(Continued from below)
A few weeks after we split, I remember bumping into S: he asked about you. I was still reeling under the new sense of freedom I had acquired after the split, the loss hadn't sunk in. I must have been in a talkative mood, for I remember we ordered several rounds of coffee—we were at that South Indian place you and I used to frequent ever so often, with its laminated table-cloth and steel tumblers and davaras and wooden benches.
We broke up, I said solemnly. He was taken aback: ‘But, you seemed so happy. I met P last month, he said you both were going strong’. I made a mental note to tell P not to air his assumptions about my personal life to all and sundry, and proceeded to explain, like a talking head on television, the reasons for the split: one, two, three, four, I reeled off reasons. S had tried interrupting and I remember saying, in the same clinical vein: ‘Let me finish, you will get a chance to speak soon’ (See what I mean by talking head?).
It was a good show: I had done this often in the recent past and I was getting to be adept at it. Just the previous week, I had put on a similar performance for Uttam, who, subsequently, seemed thoroughly convinced that the break-up was the only logical option available.
But S was different: younger and wiser. He listened to what I had to say, waited patiently for me to finish and watched as I slurped my fourth coffee, fully pleased with myself. You speak like a lawyer, he said eventually, but when did love and logic become best friends?
Later that evening, one I had whiled away staring at the skies from the terrace with not a shred of responsibility on my mind, I received an email from S. It had no subject, no greeting, and abruptly began with an extract from Ghosh’s The Shadow Lines:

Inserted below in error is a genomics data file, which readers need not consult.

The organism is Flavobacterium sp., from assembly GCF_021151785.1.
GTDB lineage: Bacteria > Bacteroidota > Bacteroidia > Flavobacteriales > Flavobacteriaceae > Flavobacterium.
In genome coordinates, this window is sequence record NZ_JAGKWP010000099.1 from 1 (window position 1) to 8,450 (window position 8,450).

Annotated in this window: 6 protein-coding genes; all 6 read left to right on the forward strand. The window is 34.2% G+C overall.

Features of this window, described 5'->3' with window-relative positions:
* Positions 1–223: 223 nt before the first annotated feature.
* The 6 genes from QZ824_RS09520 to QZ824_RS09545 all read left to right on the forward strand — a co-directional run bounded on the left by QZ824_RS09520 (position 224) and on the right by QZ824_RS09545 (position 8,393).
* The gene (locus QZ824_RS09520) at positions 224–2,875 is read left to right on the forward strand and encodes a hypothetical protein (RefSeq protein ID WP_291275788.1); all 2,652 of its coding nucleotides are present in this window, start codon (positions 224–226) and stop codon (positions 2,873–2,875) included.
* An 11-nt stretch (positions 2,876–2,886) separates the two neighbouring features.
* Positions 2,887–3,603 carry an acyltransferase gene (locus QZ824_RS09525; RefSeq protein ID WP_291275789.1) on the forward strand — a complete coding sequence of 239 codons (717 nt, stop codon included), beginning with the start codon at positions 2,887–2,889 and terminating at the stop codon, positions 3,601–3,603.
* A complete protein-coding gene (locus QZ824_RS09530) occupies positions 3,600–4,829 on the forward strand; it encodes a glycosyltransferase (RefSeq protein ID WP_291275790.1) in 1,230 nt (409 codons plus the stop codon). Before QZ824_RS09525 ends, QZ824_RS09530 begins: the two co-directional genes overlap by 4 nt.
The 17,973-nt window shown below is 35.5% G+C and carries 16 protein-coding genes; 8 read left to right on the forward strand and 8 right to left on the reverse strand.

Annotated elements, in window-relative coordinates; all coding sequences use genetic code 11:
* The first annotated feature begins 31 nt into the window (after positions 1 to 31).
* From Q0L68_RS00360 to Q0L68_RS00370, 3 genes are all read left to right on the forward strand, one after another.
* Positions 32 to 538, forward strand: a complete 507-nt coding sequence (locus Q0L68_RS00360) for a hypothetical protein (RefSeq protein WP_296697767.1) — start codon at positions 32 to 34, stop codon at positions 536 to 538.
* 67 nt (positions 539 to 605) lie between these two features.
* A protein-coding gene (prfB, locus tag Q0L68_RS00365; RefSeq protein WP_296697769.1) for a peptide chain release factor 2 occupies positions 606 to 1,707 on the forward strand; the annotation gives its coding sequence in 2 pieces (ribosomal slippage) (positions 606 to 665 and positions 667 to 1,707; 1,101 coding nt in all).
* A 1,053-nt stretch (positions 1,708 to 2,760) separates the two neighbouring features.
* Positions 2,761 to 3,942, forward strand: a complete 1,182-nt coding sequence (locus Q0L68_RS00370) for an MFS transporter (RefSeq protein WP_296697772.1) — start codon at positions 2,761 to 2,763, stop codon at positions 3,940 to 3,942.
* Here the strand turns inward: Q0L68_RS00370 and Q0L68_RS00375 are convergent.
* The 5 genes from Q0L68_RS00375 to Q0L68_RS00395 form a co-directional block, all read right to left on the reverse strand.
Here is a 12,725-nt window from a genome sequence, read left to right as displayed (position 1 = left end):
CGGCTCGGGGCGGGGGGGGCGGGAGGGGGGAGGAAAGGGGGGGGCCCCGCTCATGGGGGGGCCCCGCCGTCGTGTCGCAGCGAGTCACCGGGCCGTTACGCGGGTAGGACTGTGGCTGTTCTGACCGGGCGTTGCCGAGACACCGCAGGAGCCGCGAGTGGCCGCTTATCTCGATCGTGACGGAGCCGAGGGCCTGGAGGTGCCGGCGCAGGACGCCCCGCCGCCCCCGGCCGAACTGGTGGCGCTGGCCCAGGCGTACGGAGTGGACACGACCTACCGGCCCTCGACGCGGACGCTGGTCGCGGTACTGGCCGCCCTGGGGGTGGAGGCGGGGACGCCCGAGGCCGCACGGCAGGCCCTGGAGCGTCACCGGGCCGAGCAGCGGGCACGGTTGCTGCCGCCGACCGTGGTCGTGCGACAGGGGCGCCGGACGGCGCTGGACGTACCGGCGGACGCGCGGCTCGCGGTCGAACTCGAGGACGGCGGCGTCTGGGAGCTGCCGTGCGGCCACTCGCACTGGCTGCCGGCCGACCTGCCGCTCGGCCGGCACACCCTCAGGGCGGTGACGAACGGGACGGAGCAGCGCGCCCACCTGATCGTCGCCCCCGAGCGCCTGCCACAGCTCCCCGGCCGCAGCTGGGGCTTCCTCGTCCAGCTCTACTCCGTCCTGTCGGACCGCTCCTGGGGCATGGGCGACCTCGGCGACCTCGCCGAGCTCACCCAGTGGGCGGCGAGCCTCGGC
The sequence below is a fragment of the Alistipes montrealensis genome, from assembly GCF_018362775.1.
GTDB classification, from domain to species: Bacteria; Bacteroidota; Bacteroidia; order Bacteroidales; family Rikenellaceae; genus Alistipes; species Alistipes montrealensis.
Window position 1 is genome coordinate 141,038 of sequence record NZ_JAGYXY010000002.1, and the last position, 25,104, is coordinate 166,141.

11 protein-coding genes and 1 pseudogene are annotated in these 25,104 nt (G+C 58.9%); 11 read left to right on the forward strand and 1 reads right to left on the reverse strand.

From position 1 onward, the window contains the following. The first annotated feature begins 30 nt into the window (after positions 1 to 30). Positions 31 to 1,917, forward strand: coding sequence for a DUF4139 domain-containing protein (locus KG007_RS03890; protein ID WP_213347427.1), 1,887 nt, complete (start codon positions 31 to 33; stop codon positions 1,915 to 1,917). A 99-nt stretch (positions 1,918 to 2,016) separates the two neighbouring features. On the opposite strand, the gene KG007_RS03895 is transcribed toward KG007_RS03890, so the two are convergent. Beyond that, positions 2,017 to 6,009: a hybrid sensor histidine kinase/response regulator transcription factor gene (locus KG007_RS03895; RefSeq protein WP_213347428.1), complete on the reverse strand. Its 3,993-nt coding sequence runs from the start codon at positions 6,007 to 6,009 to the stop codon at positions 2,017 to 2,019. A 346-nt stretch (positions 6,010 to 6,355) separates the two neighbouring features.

“ … It is because that state, love, is so utterly alien to that other idea without which we cannot live as human beings—the idea of justice. It is because love is so profoundly the enemy of justice that our minds, shrinking in horror from its true nature, try to tame it by uniting it with its opposite [...] in the hope that if we apply all the metaphors of normality, that if we heap them high enough, we shall, in the end, be able to approximate that state metaphorically. And yet, between the state and it’s metaphors there is no more a connection than there is between a word, such as a mat, and the thing itself … ”
Underneath, in stately Times New Roman, was the sentence: “Lawyer saab, what do you think?”
My reply to that email was characteristically flippant, reflecting the state of my mind: ":D"
Some memories, surreal, stand out. ‘Memory resides at the intersection of truth and imagination’, your balding literature professor used to remark, drawing circles in the air with a bent forefinger.
But, what if, as in this case, the truth feels so impossible that it seems imagined?
I do not know why we climbed the tree: I did, because it was one climb-worthy tree too many to resist. Growing up where I did, in the midst of mangoes and guavas and neems and peepals, trees seemed to exist to be scaled, their branches beckoned me— bent forefingers wagging, ushering. It was a quiet afternoon, the sort where lunches snoozed in blown-up bellies. The odd bird purred contently, the traffic beyond the college’s walls was refreshingly absent.
Half-way up the tree, I turned around, and crinkled my nose: coming? You had a desirable body, but it would be a stretch to call it athletic—I half-expected you to decline, even look down on my own childish urge to climb trees. Instead, you threw your bag on the unkempt lawns and made for the tree.
The scene remains etched in my mind: your nose-ring glinting in the afternoon sun, your bag—abandoned, gay—it’s many hues standing out against the soft yellow-green of the grass; and the guitar that, on cue, strummed in the distance: C-G-G-C.